Portland residents and visitors will have more downtown restroom options this summer if all goes according to plan with a city proposal to add three new public restrooms.

“We all know it and we’ve heard it from many of you,” said Dena Libner, chief of staff for the Portland city manager, at a public forum Wednesday night. “We know there’s a lack of publicly available restrooms, not just downtown, though our focus with this plan is on the downtown area.”

The city wants to add free-standing single-stall aluminum restrooms near the Central Fire Station at the intersection of Federal and Market streets, Monument Way near the intersection of Free and Cross streets, and near the entrance to the Portland Fish Pier on Commercial Street.

The restrooms, similar to others in place around the city, would be paid for with American Rescue Plan Act funds and the city hopes to have them in place by July 1. The goal of Wednesday’s forum, which was held on Zoom and attended by about 30 people, was to gather feedback and answer questions after the City Council allocated $600,000 in ARPA money last fall to add public restrooms, Libner said.

“They said, ‘We need more toilets. Figure out what, how and where,’ ” she said. “So we took that and ran with it. The city manager decided to focus on facilities in the downtown area based primarily on the feedback she heard from so many people in those ARPA hearings as well as feedback we hear regularly.”

City staff will also present the plan to the council’s housing and economic development committee later this month and communicate their final decision to the council June 6.


The proposal was guided by supply chain issues, the lack of funding to build new, permanent facilities, and the need put the bathrooms on undeveloped, city-owned property accessible by a vehicle for cleaning and maintenance. The city also wants to avoid putting them “on the front doorstep” of businesses, Libner said.

The restrooms are expected to resemble others in Deering Oaks at Park and Forest avenues, at the basketball court on the Eastern Promenade and at the Fox Field basketball courts. Those bathrooms are unheated, aluminum structures with translucent roofs and solar-powered lighting. They can be moved with a day’s notice, though the city plans to keep them in place year-round.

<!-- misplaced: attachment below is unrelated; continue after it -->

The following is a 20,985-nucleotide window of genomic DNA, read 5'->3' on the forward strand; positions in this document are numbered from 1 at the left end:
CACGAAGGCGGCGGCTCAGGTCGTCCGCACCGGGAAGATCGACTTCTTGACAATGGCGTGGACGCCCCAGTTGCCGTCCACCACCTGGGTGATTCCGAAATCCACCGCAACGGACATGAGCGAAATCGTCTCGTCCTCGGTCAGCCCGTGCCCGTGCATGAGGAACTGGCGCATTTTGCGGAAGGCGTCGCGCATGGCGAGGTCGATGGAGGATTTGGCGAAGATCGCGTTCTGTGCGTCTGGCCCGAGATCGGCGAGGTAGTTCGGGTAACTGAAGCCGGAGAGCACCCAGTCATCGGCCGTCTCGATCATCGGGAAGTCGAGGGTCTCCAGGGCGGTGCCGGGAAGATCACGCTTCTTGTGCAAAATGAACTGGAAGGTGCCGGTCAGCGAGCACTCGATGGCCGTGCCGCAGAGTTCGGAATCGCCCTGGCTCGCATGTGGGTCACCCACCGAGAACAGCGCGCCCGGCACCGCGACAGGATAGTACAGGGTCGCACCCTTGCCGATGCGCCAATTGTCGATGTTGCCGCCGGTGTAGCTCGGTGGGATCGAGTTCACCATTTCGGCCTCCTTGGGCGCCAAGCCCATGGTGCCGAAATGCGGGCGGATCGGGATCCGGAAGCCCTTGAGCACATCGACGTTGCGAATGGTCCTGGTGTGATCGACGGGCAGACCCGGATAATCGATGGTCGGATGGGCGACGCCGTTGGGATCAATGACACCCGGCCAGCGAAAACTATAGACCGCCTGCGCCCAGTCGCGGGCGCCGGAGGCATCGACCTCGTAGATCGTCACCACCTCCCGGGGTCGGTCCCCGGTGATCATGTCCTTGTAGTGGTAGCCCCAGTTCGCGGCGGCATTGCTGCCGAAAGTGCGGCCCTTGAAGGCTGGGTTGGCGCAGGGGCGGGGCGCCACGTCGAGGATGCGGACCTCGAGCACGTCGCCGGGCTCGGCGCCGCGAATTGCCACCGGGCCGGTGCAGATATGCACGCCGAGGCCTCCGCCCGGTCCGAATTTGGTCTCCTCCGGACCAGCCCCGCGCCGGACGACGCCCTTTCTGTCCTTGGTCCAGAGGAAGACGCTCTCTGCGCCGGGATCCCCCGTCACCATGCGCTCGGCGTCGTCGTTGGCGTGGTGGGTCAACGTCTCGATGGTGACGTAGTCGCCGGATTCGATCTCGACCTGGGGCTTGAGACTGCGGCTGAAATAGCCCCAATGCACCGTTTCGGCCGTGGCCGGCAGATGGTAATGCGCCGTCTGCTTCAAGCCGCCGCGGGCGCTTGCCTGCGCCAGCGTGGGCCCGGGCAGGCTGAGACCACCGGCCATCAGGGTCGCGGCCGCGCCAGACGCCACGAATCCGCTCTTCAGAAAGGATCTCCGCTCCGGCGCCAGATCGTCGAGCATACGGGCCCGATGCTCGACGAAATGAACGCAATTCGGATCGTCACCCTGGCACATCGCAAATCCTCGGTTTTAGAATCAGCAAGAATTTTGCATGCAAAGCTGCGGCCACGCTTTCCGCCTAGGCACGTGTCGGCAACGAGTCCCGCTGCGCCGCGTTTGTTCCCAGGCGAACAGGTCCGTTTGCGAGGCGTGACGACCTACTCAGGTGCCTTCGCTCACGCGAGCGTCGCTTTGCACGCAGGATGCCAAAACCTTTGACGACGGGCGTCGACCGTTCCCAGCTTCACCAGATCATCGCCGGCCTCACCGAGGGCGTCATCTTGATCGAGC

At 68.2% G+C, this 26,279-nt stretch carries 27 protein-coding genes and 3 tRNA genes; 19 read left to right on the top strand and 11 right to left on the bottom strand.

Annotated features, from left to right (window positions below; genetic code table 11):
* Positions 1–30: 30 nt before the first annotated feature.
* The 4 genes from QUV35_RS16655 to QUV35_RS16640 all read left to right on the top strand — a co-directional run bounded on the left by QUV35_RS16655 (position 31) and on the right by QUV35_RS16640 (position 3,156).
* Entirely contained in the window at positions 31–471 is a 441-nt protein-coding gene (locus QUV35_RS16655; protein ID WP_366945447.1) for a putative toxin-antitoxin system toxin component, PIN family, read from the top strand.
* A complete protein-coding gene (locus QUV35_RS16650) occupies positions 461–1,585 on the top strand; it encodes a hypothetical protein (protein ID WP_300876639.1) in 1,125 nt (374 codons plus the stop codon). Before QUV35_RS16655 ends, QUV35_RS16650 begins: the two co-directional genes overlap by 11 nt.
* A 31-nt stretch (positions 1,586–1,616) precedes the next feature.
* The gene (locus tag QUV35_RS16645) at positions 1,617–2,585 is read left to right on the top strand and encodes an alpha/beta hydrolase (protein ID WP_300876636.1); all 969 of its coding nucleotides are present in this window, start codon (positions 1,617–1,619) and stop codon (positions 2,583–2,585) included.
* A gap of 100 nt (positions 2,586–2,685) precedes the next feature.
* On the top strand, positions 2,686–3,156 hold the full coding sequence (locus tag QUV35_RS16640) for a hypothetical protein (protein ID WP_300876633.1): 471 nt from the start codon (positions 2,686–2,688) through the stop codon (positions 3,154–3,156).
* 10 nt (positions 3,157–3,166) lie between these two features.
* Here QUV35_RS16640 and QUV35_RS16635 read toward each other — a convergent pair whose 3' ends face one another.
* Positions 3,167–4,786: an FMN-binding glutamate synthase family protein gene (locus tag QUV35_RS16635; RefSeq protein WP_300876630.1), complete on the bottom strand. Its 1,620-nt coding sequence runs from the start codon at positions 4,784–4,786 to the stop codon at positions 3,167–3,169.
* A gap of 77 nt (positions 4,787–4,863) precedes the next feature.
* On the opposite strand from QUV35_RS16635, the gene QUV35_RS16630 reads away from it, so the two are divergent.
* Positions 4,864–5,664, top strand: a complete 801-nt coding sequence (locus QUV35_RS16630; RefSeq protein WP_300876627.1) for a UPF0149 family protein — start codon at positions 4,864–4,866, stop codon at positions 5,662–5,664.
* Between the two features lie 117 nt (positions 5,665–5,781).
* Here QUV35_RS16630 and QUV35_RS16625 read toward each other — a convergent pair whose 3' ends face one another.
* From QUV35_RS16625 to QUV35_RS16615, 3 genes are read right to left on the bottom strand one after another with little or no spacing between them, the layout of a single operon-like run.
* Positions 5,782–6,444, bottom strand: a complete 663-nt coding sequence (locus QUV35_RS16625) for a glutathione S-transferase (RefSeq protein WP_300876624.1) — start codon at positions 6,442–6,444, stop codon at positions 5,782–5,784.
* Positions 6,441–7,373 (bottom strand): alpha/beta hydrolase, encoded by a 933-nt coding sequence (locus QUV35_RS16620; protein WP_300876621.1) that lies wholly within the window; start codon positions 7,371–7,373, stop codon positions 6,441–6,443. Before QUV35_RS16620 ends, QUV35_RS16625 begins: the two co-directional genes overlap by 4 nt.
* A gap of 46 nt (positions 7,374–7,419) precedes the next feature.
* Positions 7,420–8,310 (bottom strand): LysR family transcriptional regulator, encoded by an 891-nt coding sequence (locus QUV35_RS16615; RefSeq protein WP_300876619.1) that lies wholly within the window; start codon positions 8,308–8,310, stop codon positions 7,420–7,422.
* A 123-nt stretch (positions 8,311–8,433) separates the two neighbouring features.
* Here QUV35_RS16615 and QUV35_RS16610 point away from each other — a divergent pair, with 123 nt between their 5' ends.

“The design details are not groundbreaking, but I think they’re elegant and practical,” Libner said.

The cost is expected to be under $100,000. The city plans to use the rest of the $600,000 for improvements to the Spring Street parking garage restroom and possibly to install additional vault toilets, such as the ones in Payson Park at Baxter Boulevard and at Dougherty Field. Vault toilets are waterless, non-flush toilets that store waste in an airtight underground container.

Resident George Rheault said he is concerned about possible “unsavory behavior” if the restrooms are not closely monitored and said the city should let people know how to report problems and maintenance issues.

“A couple of these locations, I’m thinking of the fish pier most of all, if there is an environment around these facilities where there’s not a lot of natural activity and they’re kind of isolated … they’re more likely to be trouble locations,” Rheault said.


Libner said the city plans to include signs saying who to call if there are problems. “I think that is going to assist us also … in collecting data about where these are successful, and at what time of day challenges are likely to occur, and where we might need to implement changes,” she said.

Erin Kiley said many people are “really excited” about the proposal, but asked if the city will help people find the restrooms, which “seem to be outside … of the direct area of residential and tourist activity.” And she asked why the city plans to spend so much on the Spring Street garage rather than new areas.

“I think that’s a really good point,” Libner said. “We would like to put more spots in the downtown area, in the arts district area. If people have suggestions for locations that can meet our requirements, please do not hesitate to send them our way. I think exploring how we use the remainder of that ARPA funding is still something we’re doing, so I appreciate the point. I hear you.”

John Sterling, who is on the board of Portland Downtown which co-hosted Wednesday’s forum with the city and the Portland Society for Architecture, asked about the timeline and cost of the Spring Street garage restroom renovations and the maintenance plan for the three new bathrooms.

Kathy Alves, the city’s public buildings director, said she hopes the Spring Street improvements will cost $300,000 to $350,000 and said the city is working with a garage neighbor to try to add street access so people would not have to enter the garage to use the restroom. “In my opinion, it’s a pretty good location to be able to hit that arts district … it certainly can serve Congress Square and the improvements that are set to happen there,” she said.

Alves said she expects those renovations to be done in late fall or early winter.

Plans call for the bathroom tanks to be emptied four times per week and the interiors cleaned one to two times per day. Libner said the city will evaluate the schedule to see what works and what doesn’t.

“I think a fundamental question is … can we maintain these so they fulfill the need for the people that need them with the staffing shortages and budget constraints that we have?” Libner said. “Can we put these out there and do they work? I think we’re willing to adjust their individual locations but we need to see whether we can keep up with the maintenance and whether they cause any issues for businesses or individuals around them before we think about adapting or expanding this pilot.”

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